— Published 24 January 2022

In Beijing, the thermometer falls and cases rise

11 days to go until the opening of the Beijing 2022 Winter Games. Eleven days, or less than 300 hours. But the Olympic event is still not about sport. Not yet. The health crisis continues to dominate the news, the questions and the discussions.

On Sunday 23 January, the Chinese organisers revealed that they had recorded 72 cases of COVID-19, on the evening of Saturday 22 January, among the 2,586 accredited persons who had arrived in China since 4 January. The count is therefore underway. It will be updated daily, at least until the end of the Paralympic Games.

The reassuring news is that none of the cases recorded since the health bubble came into operation concern athletes or delegation officials. There were 171 cases of athletes and officials who set foot on Chinese soil from abroad during the same period.

In detail, the distribution of cases of COVID-19 among the Olympic family shows a certain balance: 39 of them were discovered during tests carried out at Beijing International Airport, the only authorised entry point for foreign accredited persons; the other 33 cases were recorded inside the bubble.

According to the organisers, 336,421 PCR tests were carried out among accredited athletes between 4 and 22 January. Unlike the Tokyo Games, all foreign visitors (athletes and staff, officials, media, etc.) are tested daily during their stay in Beijing.

Brian McCloskey, the head of the Beijing 2022 medical expert group, said: “We never set a target of zero cases in the closed loop system set up for the Games. The numbers were consistent with those at last summer’s Tokyo Games and in line with expectations..”

In parallel, the IOC and the organising committee announced that they had slightly lowered the sensitivity slider for PCR testing of foreign participants. A Radio Canada report last week raised doubts about the relevance of some positive results. It suggested that the Chinese-style tests went so far as to detect dead virus debris, putting recently infected visitors at risk of being falsely detected as positive.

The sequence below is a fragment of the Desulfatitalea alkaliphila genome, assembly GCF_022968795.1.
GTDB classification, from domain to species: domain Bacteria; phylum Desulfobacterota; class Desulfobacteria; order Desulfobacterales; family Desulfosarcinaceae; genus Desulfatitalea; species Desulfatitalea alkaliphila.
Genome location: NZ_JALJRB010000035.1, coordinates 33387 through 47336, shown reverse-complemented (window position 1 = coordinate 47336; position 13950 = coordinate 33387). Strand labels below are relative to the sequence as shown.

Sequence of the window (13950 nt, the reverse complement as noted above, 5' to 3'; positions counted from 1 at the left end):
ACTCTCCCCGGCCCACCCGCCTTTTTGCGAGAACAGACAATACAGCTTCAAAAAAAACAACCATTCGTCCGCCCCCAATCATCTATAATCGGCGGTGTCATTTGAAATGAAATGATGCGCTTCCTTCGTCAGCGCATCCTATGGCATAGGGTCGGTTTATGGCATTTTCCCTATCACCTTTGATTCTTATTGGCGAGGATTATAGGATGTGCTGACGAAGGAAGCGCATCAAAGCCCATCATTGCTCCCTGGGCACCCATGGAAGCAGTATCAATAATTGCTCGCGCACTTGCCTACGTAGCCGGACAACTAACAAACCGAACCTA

The threshold for testing positive has been lowered from 40 to 35 for entry to the athletes’ village. In addition, positive cases will be declared safe after three negative tests for three consecutive days.

Still on the health front, the Beijing authorities launched a mass screening operation on Sunday 23 January in the Fengtai district, where nearly 2 million people live. The reason: the discovery of 25 cases of COVID-19 among the population. As soon as the measure was announced, the district’s inhabitants lined up on the pavements in front of the screening centres, despite the snowy ground and sub-zero temperatures.

The Chinese capital must “take the most resolute, decisive and strict measures to block the transmission chain of the epidemic,” said a spokesman for the municipality, Xu Hejian, at a press conference.

The day before, Chinese organisers took over the Olympic stadium, the Bird’s Nest in Beijing, for a second rehearsal of the opening ceremony. According to CCTV, 4,000 people took part (there were 15,000 performers and extras for the opening of the 2008 Beijing Games), the youngest of whom was only five years old.

No details of the show have been released. But the Xinhua agency announced that the opening ceremony had been shortened to only 100 minutes. The reason for this was the very cold temperatures (it was – 5° Celsius on Saturday evening during the rehearsal). And, again, the health crisis.